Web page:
When the chaos settled a minute later, he opened his eyes. The emergency lights were always on, so he wasn’t stuck in the dark…but he was definitely stuck. Reluctantly, he looked at his hurt arm. A thin piece of jagged rock was lodged sideways up his arm, breaking through the skin but thankfully nothing deeper. He clenched his teeth as he pulled it out, trying to stifle a cry of pain that fled his lips anyway. He immediately closed his hand on the cut, applying pressure, hoping the bleeding would stop. He’d learned that from Arbutus. He’d have to deal with the pain some other way.

Keeping his hand firmly pressed on the cut, he walked over to the collapsed entrance, grabbing his fallen notepad on the way. Four boulders twice his size and many smaller rocks bigger than his head combined to completely seal off Zarivar Town. There was no way he’d be able to move them and get out. He might have even attempted had his arm not been throbbing in agony. Oliver kicked some rocks but other than wobbling for a second or two, they stayed stubbornly in place. He kicked one more in anger and frustration and all he managed was having to deal with more pain in his toes to go with his arm.

Please… he thought. Let someone have heard the collapse. Please let someone come by and see it.

Tears filled his eyes at the thought that maybe no one would come. How long could he hold up here? Stifled sobs escaped him but there was no one to hear him. If no one had heard the avalanche, what good would yelling do? Oliver sat down on a stray oval boulder, and got a surprise when it moved.

“Ar!” he heard the boulder speak, and was so shocked that he jumped three feet in the air, barely managing to land on his feet.

That’s not a boulder…I just sat on an Aron!

He had a hard time deciding which was scarier, the fact that he was trapped in a cave or that he’d probably just pissed off a creature that could crush any part of his body with a single Headbutt. He couldn’t see how he’d talk his way out of this one…unless this Aron could somehow read.

Oliver froze, hoping that inaction more than anything would diffuse the situation. But the Aron walked toward him, staring straight into his eyes. He noticed that one of the spokes sticking out of Aron’s body was curved, almost bent. Had it gotten into a fight recently? Was it already angry from that?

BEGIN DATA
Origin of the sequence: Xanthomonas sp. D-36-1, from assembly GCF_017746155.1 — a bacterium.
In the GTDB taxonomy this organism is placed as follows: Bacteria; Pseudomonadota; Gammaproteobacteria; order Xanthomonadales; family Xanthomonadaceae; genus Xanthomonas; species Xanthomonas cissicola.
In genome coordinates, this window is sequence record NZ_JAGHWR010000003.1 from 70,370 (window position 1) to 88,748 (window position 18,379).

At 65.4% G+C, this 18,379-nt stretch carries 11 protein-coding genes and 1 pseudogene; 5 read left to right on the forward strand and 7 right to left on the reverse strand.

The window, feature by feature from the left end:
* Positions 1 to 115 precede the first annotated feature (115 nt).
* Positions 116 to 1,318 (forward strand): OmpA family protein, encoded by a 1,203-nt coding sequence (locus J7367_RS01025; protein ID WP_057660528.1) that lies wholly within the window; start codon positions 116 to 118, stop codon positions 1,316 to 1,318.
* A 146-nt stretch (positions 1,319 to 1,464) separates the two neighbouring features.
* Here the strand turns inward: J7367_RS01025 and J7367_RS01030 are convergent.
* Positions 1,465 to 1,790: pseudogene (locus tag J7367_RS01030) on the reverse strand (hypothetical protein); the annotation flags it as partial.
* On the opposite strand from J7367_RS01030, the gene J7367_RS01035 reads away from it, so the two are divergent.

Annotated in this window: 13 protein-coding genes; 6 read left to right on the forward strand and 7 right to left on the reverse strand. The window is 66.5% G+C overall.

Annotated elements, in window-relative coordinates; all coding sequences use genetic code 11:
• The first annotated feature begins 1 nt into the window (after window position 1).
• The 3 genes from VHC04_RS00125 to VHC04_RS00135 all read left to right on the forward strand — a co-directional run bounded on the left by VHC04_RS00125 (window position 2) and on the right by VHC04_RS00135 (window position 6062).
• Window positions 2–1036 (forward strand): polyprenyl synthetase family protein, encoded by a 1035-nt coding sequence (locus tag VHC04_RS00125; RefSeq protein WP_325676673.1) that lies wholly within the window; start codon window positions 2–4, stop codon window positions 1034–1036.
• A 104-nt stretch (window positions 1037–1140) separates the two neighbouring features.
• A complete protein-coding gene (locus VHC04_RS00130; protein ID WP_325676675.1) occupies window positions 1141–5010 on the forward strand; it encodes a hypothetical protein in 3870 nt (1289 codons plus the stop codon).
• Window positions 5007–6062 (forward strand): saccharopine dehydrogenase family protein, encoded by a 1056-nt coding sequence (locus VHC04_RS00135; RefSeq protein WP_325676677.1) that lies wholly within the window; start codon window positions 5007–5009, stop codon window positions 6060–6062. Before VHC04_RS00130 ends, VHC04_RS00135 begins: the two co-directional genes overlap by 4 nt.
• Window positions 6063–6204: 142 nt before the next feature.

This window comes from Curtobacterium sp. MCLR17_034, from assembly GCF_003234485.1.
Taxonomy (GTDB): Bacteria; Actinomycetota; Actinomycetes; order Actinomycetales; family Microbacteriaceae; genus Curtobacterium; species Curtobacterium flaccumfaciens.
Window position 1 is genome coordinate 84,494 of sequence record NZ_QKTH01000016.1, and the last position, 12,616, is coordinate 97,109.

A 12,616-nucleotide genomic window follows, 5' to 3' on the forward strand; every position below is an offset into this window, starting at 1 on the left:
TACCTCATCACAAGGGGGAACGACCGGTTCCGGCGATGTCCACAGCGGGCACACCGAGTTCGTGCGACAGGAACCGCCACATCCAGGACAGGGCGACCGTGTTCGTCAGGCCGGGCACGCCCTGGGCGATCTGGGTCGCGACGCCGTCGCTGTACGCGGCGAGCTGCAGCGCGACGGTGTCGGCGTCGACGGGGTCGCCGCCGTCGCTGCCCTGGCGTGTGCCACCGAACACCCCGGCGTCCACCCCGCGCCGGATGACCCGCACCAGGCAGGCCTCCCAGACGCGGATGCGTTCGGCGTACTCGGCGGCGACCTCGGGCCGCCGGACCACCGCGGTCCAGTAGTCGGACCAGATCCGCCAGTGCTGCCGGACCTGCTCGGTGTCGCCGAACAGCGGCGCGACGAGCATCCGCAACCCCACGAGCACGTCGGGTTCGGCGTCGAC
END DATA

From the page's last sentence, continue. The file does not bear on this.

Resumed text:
Oh no…

In a panic, he scribbled “Sorry” and faced the notepad toward Aron. It stopped a few paces from Oliver, looking at him. Could it understand? It took the last few steps forward and tugged at his pants with its mouth. He bent down slowly, now at eye level with the Aron.


Oliver was so startled he fell backwards. The Aron smiled at him…or was it his imagination? The entire scenario was so ridiculous that he smiled himself…before remembering why he was in here to begin with.

Sorry about before, Oliver wrote, although he figured it was hopeless. He’d never heard of a wild Pokémon being able to read. But it was worth a shot, wasn’t it? What did he have to lose?

Can you help me get out? I need to get back to family.

The Aron looked at him. Puzzled? Curious? It was hard to tell, he hadn’t nearly enough experience understanding Pokémon expressions. He’d never thought to even be a trainer, without a way to communicate properly with Pokémon. Helping Arbutus out in the lab was the closest he would ever get, and it was a way to give her back for helping him all these years.

He pointed at the rocks, trying a different approach. He made a motion with his head toward the rocks, then expanding his arms. Maybe Aron would understand him better if he pantomimed…

The Aron didn’t move.

He did it again, this time pointing at the Aron too. He felt so silly.

This is never going to work…

He looked at the Aron, tears coming back. It’s not your fault you can’t understand me. If it was anyone else here you probably would understand them.


To Oliver’s surprise, the Aron ran right into the biggest boulder, smashing it with all its force. A crack emerged from the contact point, branching out like a Spinarak’s web, and the boulder fell apart, littering the area with smaller rocks and debris. It was still an obstacle, but at least now it was one Oliver could help with.

He stared at the Aron, unsure.

Did you really understand me?

He bent to move some of the rubble out of the way, clearing the space. Aron ran at another boulder, repeating the process. As it broke up the larger ones, Oliver cleared them away. There was much rubble and it wasn’t easy.